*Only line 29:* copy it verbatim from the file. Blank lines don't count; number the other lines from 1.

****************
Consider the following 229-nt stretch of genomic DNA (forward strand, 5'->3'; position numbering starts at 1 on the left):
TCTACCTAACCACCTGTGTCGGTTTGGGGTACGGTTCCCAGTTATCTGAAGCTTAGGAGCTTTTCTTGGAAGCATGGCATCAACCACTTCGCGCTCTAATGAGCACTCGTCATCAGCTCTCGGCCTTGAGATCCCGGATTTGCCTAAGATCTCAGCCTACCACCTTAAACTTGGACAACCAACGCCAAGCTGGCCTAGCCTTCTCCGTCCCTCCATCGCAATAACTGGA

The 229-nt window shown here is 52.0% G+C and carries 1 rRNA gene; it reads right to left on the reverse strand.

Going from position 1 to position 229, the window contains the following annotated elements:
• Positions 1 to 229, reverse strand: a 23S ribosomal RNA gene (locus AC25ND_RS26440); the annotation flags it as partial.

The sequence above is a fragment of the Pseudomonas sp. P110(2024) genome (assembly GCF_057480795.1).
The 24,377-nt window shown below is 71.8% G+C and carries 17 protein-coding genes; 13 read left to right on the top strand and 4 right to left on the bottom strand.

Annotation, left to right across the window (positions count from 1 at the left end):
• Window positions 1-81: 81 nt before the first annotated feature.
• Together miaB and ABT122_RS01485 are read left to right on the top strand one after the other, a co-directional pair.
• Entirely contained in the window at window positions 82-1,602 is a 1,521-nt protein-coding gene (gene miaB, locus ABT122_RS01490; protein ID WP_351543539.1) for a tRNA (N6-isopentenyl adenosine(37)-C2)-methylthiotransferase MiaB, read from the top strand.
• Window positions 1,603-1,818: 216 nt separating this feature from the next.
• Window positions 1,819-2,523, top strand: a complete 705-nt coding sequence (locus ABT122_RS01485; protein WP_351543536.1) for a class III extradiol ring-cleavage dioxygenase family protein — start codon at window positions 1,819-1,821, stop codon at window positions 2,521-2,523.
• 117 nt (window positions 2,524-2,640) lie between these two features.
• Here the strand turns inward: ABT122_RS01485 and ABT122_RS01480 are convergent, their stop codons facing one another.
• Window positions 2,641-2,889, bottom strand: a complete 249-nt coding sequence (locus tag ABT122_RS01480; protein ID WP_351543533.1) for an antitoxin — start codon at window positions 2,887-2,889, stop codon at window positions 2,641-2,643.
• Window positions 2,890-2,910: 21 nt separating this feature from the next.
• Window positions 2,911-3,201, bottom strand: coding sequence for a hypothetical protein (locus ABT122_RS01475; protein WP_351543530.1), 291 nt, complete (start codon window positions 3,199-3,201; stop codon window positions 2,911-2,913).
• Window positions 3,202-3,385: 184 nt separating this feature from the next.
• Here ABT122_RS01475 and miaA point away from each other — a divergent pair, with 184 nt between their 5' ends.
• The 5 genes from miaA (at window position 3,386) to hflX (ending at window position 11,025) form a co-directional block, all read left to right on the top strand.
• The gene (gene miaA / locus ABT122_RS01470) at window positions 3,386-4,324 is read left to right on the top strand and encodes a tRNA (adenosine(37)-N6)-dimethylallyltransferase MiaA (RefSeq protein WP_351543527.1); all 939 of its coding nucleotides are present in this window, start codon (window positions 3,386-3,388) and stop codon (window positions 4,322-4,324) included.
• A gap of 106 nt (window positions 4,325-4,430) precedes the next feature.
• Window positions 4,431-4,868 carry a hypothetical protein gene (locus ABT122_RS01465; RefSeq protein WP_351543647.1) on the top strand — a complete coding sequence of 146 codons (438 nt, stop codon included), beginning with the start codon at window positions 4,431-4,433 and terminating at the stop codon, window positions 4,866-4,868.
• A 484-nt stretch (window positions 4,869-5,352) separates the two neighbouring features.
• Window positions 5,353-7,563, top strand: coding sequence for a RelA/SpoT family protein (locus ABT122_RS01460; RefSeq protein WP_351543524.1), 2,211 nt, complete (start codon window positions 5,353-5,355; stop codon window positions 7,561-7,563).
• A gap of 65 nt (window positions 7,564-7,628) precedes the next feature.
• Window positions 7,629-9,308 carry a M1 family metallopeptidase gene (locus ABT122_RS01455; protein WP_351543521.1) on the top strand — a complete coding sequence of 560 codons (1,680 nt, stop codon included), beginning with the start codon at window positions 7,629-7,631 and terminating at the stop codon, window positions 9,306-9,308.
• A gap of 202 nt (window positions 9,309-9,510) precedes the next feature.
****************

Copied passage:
• A gap of 202 nt (window positions 9,309-9,510) precedes the next feature.